Politics, Society

When knowledge is power, inequality is inevitable: why the Bolsheviks were never going to “level up” society

When the Bolsheviks took power in 1917, they declared war on the bourgeoisie of Russia. But how could they create a more equal society when knowledge was concentrated among the elite? Tomila Lankina’s new book explores why existing hierarchies of status and power are so hard to dismantle.

One morning in October 2021, I woke with a sense of anticipation - and a little concern. I had agreed to give a talk about my latest book, The Estate Origins of Democracy in Russia: From Imperial Bourgeoisie to Post-Communist Middle Class, at the Grimshaw Club, LSE’s oldest student society.

The book is about the long shadow of Tsarist Russia’s legacies of the neglected institution of estate (sosloviye), and how they shape present social structure and democracy despite the seven decades of communism. In it, I show:

  1. how even the most brutal levelling dictatorships are unable to destroy social hierarchies from feudal orders of the past;
  2. how these archaic long-gone orders account for the origin and reproduction of present-day professional middle classes; and
  3. how the resilience of social hierarchies, that in the modern day and age increasingly privilege knowledge and human capital, contributes both to democratic impulses and populism-fuelling resentment and anger among those habitually left behind, in current autocracies like Russia and Western democracies alike.

It’s not a book easily packed into a sentence (as the proverbial “elevator pitch” to the press editor or literary agent recommends), or a time-constrained lecture.

Watch: Professor Tomila Lankina challenges materialist notions of inequality in "Airbrushed out of history: the Soviet middle class and lessons for inequality", a short film about her new book.

Creating a more equal society requires not just the redistribution of money, but knowledge

The room was jam packed. I began by asking the students to raise their hands if they came from countries they thought were unequal, followed by the question “What one thing would you do to change that?”

Unsurprisingly, most raised their hands to the first question. And to the second, I got what I expected too. Some spoke of improving access to education, others about taxation, offshore havens, and redistribution.

Then I delved into my book. Drawing a diagram with little persons and stashes of money underneath them, I explained that if you have person A who is rich, and citizen B who has nothing, and we want to improve equality in a material sense, we’d take some cash from A’s metaphorical sack of money and put at least some of it into that of B’s.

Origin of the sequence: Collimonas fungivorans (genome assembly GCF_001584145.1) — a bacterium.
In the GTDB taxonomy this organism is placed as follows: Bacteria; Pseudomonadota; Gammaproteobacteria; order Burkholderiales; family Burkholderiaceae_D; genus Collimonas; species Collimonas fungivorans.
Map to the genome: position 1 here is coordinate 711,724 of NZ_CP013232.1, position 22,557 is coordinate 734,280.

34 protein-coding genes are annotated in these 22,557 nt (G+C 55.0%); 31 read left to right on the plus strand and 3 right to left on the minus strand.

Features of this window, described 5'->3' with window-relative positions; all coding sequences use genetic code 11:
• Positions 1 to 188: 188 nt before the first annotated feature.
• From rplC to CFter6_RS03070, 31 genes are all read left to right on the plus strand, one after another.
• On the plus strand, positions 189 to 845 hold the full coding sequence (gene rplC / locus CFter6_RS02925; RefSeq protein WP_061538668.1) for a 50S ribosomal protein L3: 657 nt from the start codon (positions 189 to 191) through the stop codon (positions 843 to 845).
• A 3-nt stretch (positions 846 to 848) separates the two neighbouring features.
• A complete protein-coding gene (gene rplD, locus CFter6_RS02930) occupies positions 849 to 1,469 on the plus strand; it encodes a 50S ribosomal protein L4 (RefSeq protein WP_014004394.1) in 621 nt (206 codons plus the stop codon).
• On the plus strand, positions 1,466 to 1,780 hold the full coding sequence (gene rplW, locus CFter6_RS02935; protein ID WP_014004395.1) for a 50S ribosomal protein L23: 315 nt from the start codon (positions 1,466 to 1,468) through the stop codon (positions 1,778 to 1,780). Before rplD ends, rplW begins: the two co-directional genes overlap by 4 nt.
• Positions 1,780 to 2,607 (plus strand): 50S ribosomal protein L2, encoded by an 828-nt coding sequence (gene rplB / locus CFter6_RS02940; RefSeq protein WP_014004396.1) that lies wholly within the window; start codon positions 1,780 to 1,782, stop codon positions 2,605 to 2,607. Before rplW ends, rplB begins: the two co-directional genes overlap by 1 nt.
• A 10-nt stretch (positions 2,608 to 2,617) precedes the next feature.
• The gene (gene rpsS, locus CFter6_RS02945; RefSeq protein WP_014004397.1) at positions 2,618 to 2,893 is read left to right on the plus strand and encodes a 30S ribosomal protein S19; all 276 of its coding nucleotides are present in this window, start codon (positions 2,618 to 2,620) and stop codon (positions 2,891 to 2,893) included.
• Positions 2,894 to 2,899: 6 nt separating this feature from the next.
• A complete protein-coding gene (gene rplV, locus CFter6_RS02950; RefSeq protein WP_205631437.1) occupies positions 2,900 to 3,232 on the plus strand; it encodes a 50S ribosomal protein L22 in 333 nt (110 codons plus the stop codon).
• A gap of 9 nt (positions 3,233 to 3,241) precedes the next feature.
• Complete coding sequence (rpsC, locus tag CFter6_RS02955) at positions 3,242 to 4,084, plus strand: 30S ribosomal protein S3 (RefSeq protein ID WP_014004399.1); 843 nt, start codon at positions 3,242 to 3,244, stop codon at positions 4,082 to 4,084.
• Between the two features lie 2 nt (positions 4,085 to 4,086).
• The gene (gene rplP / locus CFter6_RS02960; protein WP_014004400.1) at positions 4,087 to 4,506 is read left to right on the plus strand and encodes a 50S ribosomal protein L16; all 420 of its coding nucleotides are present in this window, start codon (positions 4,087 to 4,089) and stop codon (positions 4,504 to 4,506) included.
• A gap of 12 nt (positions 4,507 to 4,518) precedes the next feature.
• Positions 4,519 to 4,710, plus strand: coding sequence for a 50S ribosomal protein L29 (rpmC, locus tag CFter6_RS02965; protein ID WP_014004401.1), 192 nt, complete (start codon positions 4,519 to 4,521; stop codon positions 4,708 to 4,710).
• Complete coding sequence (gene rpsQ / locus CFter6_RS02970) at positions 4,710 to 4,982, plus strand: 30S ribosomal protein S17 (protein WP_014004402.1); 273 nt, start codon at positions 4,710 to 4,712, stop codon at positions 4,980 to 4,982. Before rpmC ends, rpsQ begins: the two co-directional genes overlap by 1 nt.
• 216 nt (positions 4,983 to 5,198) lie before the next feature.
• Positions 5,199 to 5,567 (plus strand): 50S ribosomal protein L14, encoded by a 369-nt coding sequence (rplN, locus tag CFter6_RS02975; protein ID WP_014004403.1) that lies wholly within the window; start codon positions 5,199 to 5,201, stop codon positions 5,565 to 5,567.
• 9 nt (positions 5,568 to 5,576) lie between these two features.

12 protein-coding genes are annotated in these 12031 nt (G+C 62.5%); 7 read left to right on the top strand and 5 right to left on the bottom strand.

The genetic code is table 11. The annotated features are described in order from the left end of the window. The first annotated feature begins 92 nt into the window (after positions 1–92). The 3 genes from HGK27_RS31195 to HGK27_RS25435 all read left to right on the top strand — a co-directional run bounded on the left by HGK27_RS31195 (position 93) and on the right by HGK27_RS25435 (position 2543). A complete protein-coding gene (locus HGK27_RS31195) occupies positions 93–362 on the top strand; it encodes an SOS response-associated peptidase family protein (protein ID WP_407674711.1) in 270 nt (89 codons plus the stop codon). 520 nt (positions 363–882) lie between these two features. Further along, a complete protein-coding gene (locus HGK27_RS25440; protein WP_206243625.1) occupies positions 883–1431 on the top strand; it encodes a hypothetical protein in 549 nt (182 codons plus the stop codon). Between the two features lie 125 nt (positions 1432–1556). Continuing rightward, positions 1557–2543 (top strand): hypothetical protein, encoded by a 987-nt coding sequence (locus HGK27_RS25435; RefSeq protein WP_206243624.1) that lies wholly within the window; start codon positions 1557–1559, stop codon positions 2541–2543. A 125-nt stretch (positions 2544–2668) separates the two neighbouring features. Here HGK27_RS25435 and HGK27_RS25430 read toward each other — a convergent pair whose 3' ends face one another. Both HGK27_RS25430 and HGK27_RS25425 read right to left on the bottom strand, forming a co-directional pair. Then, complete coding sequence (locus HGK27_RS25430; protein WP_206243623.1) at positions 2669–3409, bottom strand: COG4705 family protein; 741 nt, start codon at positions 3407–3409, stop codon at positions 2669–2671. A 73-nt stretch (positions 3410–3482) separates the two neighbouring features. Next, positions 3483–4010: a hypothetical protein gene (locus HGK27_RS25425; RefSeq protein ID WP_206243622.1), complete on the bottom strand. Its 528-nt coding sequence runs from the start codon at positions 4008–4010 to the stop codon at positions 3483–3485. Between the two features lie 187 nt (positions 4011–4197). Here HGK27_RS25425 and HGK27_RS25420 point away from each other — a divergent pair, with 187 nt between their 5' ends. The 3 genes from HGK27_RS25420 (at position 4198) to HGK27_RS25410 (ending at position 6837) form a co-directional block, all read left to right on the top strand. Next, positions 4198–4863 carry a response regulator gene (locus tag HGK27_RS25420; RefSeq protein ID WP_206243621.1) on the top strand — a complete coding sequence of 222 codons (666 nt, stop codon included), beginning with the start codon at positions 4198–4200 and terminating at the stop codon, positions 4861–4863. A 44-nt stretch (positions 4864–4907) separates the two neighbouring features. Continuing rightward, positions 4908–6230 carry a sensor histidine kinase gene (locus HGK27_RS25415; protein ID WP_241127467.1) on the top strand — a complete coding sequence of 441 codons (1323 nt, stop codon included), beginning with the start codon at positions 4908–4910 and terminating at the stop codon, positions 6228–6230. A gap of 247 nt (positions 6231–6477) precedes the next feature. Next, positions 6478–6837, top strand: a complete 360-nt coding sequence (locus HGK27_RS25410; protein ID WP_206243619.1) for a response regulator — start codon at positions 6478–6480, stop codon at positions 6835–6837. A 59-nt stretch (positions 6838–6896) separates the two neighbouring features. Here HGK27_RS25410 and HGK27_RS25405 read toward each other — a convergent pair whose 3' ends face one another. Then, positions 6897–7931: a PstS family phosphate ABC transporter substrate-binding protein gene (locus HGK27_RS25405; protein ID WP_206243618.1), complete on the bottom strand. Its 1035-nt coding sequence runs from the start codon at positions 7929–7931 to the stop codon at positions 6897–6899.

Coercion is not a long-term solution: if you harass, shoot, and jail too many As, there will be no one left to teach and educate the Bs.

What happens though if you face a dilemma like the Bolsheviks did after the October 1917 Revolution - you want to not just redistribute wealth, but also the more intangible human, cultural and knowledge-professional capitals? For the social revolutionaries had proclaimed the fight against illiteracy, backwardness, and ignorance and were eager to promote formal education among the downtrodden peasant and proletarian masses.

Would you simply take A’s knowledge and give it to B? Not easily done. And what if the stylised A comes from social groups that the Bolsheviks themselves branded as the bourgeoisie - in Marxist class schemata, to be relegated to the dustbin of history?

Educating the uneducated – why the Bolsheviks needed the bourgeoisie

As diagram 1 below shows, society in Tsarist Russia had been highly stratified. The institution of estate, in Russian sosloviye, rigidly regimented not only basic freedoms, property rights and taxation, but also access to education.

A chart showing the percentage of Russian society according to class
Image: A diagram depicting the estate social pyramid. Source: Image created by author; 1897 census data for the Russian Empire.

At the pinnacle of the estate hierarchy were aristocracy and life nobles. Together they made up less than 2 per cent of the Empire’s population. Next in the hierarchy came the sosloviye of clergy, at 0.5 per cent a minuscule share of the population, followed by the urban groups of merchants (0.2 per cent), honoured citizens (0.3 per cent), and meshchane, a larger group (10.7 per cent) most approximating the bourgeoisie in a Western sense, of small urban and rural tradesmen, property owners, teachers, doctors, pharmacists, notaries.